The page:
I am writing this blog–and my novels–as a means to explore belief: how we gain it; lose it; impose it on others; and sometimes use it to justify our base actions. To guide my explorations, I rely on history’s markings, particularly the history of the United States occupation of the Philippines. It is a period that offers untapped, fertile field for narrative fiction.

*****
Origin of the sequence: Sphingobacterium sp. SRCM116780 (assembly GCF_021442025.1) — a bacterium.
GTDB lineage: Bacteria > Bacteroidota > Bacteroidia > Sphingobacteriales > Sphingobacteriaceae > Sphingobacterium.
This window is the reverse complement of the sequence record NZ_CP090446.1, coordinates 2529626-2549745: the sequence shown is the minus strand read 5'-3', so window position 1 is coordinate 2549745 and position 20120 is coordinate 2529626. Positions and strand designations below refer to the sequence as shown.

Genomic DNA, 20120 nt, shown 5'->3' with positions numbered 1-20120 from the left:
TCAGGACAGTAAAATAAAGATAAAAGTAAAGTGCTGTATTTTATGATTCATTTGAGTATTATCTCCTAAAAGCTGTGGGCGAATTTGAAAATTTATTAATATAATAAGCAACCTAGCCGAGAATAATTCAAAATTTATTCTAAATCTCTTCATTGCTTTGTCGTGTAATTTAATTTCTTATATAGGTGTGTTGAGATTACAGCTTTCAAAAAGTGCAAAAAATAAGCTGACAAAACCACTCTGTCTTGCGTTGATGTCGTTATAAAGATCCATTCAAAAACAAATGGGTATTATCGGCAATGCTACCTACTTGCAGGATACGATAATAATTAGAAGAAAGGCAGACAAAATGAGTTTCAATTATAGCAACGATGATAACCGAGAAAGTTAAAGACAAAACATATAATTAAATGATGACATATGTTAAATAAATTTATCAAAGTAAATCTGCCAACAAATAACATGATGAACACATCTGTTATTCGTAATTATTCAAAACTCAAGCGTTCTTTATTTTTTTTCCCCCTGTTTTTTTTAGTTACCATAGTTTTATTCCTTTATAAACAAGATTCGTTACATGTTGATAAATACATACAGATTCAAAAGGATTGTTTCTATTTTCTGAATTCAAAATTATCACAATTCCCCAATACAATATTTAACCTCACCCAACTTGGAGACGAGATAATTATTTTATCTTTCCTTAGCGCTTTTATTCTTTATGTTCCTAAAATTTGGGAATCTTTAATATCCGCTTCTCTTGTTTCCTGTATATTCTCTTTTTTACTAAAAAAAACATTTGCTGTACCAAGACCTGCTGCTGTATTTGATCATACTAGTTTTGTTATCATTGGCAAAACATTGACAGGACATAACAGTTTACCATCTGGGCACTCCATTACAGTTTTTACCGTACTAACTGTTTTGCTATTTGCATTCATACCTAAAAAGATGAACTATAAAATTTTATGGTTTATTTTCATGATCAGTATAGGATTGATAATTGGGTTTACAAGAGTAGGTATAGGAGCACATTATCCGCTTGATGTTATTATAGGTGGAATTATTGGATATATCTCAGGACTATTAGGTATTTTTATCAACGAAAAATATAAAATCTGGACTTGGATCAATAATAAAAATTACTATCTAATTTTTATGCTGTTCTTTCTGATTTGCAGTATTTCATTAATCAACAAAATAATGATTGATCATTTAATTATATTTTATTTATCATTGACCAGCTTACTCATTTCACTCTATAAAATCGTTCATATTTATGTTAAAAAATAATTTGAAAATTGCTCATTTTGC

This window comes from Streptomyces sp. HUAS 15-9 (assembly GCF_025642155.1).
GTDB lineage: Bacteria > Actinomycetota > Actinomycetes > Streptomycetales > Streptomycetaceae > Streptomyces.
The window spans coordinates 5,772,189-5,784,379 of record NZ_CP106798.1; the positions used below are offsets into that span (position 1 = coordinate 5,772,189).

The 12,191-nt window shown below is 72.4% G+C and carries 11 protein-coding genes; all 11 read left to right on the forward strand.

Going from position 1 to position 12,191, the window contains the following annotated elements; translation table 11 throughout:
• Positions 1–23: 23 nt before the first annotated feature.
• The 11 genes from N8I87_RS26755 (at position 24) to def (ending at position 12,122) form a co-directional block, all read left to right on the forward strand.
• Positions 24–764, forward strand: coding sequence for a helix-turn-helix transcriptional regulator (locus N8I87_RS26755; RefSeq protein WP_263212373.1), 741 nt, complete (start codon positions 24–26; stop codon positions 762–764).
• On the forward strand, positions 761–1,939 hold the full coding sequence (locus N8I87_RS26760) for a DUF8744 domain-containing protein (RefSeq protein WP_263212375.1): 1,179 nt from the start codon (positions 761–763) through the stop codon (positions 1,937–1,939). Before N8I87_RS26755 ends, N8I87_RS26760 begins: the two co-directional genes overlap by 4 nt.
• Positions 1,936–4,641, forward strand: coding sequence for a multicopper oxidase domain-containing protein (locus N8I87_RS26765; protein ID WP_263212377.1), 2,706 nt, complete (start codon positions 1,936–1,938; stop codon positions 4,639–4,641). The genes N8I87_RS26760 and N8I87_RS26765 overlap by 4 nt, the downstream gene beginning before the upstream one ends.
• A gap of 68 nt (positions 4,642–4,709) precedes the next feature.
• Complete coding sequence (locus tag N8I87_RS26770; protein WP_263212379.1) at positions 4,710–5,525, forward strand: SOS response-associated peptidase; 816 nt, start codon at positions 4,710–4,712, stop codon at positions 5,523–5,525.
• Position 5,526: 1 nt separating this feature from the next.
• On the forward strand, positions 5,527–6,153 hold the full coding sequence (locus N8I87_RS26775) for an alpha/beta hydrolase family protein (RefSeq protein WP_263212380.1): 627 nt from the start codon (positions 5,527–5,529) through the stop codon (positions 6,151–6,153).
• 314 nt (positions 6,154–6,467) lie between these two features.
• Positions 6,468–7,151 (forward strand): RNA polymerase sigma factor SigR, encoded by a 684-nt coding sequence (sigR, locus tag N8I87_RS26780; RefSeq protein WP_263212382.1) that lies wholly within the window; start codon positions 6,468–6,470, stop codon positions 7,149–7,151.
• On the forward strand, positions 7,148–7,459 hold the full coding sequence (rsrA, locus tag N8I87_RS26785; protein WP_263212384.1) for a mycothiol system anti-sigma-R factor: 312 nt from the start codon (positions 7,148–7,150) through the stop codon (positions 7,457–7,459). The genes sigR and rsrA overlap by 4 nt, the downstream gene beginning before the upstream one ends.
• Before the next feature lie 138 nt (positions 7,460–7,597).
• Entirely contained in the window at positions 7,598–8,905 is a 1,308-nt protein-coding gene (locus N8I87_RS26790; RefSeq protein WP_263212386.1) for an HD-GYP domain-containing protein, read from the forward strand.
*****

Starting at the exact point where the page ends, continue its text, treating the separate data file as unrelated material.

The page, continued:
When I think about belief, my thoughts converge on one man’s life. Born to privilege, Bobby Gana devoted his considerable legal skills to represent low-income Filipinos. In 1998, on his way to help farmers gain ownership of their land, Bobby’s plane crashed into the mountains on the southern island of the Philippines. I dedicate Under a Tropical Sun to him. He reminds me that when a man integrates his beliefs and his vision of the world, magical things can happen.